The Facts of Economic Growth
The first part of this chapter described the basic theories of economic growth. But economists have not been content to rest with theory. A major research area all around the world has been measuring the different components of the economic-growth process and’ applying them to the important theories, An understanding of the patterns of economic growth will help sort out the reasons that some nations prosper while others decline.
Figure 27-7 depicts the key trends of economic development for the United States in the twentieth century, Similar patterns have been found in most of the major industrial countries.
‘Figure 27-7(a) shows the trends in real GDP, the capital stock, and population, Population and employment have more than tripled since 1900. At the same time, the stock of physical capital has risen more than tenfold, Thus the amount of capital per worker (the K/L ratio) has increased by a factor of almost 3, Clearly, capital deepening has been an important feature of twentieth-century American capitalism.
What about the growth in output- Has output growth 11 less rapidly than’ capital. as would occur in a model that ignored technological change? No. The fact that the output curve in Figure 27-7(a) is not in between the two factor curves, but actually lies above the capital curve. demonstrates that technological progress must have increased the productivity 01′ capital and labor, Indeed, the capital-output ratio- • shown in Figure 27-7(b)-has fallen over time, rather than rising as would be expected in the capital accumulation model without technological progress.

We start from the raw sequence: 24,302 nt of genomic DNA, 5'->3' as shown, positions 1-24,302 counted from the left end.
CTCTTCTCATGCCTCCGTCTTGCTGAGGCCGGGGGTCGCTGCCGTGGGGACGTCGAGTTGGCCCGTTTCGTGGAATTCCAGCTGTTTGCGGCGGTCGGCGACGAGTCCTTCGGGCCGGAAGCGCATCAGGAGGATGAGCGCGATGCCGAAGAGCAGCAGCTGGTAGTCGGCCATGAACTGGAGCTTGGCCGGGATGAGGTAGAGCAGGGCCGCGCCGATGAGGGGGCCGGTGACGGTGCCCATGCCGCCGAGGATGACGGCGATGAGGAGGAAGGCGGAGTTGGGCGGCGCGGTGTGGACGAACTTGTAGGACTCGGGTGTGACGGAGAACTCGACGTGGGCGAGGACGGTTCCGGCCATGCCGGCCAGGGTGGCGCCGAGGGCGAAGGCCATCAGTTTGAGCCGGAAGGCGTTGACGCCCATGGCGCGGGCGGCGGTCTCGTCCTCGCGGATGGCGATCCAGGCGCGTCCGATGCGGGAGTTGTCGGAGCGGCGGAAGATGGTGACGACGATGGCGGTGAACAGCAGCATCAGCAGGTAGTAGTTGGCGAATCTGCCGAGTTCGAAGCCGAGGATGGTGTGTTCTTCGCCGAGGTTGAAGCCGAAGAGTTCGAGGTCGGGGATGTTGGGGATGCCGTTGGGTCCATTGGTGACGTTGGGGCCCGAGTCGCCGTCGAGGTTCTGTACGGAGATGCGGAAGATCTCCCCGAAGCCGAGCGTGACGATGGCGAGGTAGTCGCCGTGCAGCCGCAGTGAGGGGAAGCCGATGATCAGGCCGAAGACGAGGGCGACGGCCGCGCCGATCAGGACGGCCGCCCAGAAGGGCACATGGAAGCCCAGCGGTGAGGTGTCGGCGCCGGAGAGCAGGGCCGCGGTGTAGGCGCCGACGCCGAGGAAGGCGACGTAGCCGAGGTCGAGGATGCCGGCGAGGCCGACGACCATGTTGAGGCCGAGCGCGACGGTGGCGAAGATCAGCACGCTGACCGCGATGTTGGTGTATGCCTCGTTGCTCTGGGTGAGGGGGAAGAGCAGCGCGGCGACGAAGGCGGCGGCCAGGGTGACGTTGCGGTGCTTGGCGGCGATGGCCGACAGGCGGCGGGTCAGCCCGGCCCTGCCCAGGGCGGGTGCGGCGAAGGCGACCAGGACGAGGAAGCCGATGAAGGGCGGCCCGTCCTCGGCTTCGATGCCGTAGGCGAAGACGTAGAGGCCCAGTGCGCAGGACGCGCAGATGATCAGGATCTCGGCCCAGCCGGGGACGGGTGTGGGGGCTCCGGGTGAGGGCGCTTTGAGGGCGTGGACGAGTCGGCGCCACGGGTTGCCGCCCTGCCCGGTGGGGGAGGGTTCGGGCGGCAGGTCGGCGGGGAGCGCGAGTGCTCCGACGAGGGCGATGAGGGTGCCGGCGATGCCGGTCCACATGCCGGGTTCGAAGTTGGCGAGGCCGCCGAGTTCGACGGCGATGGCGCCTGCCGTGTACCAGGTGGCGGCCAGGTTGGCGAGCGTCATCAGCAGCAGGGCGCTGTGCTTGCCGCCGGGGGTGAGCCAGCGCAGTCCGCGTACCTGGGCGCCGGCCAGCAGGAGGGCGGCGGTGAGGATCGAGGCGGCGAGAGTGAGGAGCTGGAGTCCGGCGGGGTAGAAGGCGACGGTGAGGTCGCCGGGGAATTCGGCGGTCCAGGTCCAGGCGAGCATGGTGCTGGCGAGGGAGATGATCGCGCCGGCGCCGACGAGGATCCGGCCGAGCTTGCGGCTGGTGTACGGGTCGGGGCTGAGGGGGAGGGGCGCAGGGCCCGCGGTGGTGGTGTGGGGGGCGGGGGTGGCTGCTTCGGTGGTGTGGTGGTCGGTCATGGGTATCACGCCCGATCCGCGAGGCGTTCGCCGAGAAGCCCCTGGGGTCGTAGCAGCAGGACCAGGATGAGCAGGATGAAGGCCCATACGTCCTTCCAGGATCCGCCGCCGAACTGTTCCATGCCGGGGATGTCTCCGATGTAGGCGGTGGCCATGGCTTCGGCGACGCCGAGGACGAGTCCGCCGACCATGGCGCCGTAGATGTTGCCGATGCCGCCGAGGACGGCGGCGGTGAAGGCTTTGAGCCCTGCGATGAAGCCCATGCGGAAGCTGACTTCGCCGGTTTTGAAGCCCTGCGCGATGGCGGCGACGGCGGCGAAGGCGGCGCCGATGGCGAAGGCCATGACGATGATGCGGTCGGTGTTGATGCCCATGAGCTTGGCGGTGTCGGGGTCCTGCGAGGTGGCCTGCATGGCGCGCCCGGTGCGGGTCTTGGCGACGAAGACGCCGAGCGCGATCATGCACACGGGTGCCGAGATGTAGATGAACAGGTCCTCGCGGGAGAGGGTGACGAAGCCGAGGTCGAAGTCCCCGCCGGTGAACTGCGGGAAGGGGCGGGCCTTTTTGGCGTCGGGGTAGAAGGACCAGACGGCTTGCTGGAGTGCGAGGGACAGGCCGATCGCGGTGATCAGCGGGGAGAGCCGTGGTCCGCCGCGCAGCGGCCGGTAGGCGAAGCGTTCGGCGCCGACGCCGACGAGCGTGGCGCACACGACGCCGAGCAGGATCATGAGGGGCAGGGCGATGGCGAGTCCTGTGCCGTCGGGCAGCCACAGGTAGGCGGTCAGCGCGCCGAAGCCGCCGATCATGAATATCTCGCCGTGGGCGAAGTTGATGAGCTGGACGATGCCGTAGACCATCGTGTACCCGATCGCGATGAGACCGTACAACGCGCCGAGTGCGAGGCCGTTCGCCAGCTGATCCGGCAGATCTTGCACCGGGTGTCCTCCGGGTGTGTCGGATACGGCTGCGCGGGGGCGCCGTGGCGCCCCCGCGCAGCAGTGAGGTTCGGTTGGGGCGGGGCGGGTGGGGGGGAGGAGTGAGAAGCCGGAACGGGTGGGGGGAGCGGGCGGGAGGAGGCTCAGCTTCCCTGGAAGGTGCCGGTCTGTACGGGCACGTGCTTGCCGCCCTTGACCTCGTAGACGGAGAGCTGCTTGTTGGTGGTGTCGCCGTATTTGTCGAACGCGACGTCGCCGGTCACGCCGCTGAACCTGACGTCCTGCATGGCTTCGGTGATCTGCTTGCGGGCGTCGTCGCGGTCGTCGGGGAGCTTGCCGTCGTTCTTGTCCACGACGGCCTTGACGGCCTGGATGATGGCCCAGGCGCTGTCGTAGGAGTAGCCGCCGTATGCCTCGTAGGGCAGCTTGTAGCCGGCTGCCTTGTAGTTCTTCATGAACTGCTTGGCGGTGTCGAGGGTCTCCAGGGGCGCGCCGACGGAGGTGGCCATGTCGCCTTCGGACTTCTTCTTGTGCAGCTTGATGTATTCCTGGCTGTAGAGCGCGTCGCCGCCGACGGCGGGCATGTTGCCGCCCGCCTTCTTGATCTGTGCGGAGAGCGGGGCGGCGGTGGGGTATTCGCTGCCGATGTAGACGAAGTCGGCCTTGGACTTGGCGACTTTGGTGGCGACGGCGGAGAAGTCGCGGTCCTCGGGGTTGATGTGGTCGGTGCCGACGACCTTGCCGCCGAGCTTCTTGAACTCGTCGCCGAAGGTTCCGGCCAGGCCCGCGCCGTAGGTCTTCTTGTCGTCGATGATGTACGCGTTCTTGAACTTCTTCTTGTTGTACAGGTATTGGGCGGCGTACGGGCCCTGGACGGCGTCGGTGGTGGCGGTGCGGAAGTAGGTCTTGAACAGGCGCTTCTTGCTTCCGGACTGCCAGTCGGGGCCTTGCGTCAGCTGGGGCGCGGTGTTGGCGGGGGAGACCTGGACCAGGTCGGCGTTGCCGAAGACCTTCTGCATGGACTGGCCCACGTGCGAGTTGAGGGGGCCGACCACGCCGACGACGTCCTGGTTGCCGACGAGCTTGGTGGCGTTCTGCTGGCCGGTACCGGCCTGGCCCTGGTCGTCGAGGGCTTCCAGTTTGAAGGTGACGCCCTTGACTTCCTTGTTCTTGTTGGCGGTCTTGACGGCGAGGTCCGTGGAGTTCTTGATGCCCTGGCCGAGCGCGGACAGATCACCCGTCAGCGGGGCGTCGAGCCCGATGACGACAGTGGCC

For most people, an economy’s performance is measured h}’ earnings, shown in Figure 27-7(r) in terms of real average hourly earnings (or money’ earnings corrected 1’01’ inflation), Hourly earnings have grown pillar(‘said for inst of this century, as ,’C would expect from the growth in the capital labor ratio and from steady technological advance. The real interest rate (i.e., the Moloch~’interest rate minus the rate of inflation) is shown in Figure ’27-7(d). Interest rates and profit rates fluctuate greatly in, business cycles and wars but ‘display no strong trend upward or downward for the whole period. .Either by coincidence or because of an economic mechanism inducing this pattern, technological change has largely offset diminishing returns to capital.
Output per worker-hour is the solid black curve in Figure 27-7(c). As could be expected from the deepening of capital and from technological advance. output per worker has risen steadily.
The fact that wages rise at the same rate as output per worker does not mean that labor has captured all the fruits of productivity advance. Rather, it means that labor has kept about the same share of total product. with capital also earning about the same relative share throughout the period. Actually. a close look at Figure 27-7(c) shows that real wages grew slightly faster than output per worker in the first three quarters of the twentieth century. but then grew more slowly recently. Over the entire century. real wages grew by a factor of nine. which is almost exactly the growth in output per hour worked. This implies that labor’s share of national income (and therefore also property’s share) changed rely little over the course of the twentieth century:
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